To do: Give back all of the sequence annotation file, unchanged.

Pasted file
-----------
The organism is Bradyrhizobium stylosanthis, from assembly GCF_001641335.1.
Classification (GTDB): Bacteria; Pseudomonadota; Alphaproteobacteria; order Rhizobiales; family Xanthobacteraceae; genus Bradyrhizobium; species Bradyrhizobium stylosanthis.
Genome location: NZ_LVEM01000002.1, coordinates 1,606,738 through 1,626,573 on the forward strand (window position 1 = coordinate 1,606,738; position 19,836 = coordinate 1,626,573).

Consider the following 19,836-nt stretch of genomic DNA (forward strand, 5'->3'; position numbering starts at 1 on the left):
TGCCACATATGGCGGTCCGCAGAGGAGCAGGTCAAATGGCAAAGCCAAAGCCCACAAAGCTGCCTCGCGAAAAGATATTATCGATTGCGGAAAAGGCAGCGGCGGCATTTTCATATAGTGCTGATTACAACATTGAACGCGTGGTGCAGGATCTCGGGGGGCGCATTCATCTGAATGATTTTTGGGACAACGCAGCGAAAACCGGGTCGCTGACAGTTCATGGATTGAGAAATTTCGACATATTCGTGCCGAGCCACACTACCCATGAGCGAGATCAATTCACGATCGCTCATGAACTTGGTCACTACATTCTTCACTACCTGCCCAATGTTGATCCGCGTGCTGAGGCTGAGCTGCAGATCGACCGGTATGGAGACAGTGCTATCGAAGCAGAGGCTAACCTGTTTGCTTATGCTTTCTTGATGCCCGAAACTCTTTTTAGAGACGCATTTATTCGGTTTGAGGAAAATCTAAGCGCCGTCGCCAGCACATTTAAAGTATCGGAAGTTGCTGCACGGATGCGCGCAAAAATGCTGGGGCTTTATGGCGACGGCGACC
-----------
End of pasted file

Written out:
The organism is Bradyrhizobium stylosanthis, from assembly GCF_001641335.1.
Classification (GTDB): Bacteria; Pseudomonadota; Alphaproteobacteria; order Rhizobiales; family Xanthobacteraceae; genus Bradyrhizobium; species Bradyrhizobium stylosanthis.
Genome location: NZ_LVEM01000002.1, coordinates 1,606,738 through 1,626,573 on the forward strand (window position 1 = coordinate 1,606,738; position 19,836 = coordinate 1,626,573).

Consider the following 19,836-nt stretch of genomic DNA (forward strand, 5'->3'; position numbering starts at 1 on the left):
TGCCACATATGGCGGTCCGCAGAGGAGCAGGTCAAATGGCAAAGCCAAAGCCCACAAAGCTGCCTCGCGAAAAGATATTATCGATTGCGGAAAAGGCAGCGGCGGCATTTTCATATAGTGCTGATTACAACATTGAACGCGTGGTGCAGGATCTCGGGGGGCGCATTCATCTGAATGATTTTTGGGACAACGCAGCGAAAACCGGGTCGCTGACAGTTCATGGATTGAGAAATTTCGACATATTCGTGCCGAGCCACACTACCCATGAGCGAGATCAATTCACGATCGCTCATGAACTTGGTCACTACATTCTTCACTACCTGCCCAATGTTGATCCGCGTGCTGAGGCTGAGCTGCAGATCGACCGGTATGGAGACAGTGCTATCGAAGCAGAGGCTAACCTGTTTGCTTATGCTTTCTTGATGCCCGAAACTCTTTTTAGAGACGCATTTATTCGGTTTGAGGAAAATCTAAGCGCCGTCGCCAGCACATTTAAAGTATCGGAAGTTGCTGCACGGATGCGCGCAAAAATGCTGGGGCTTTATGGCGACGGCGACC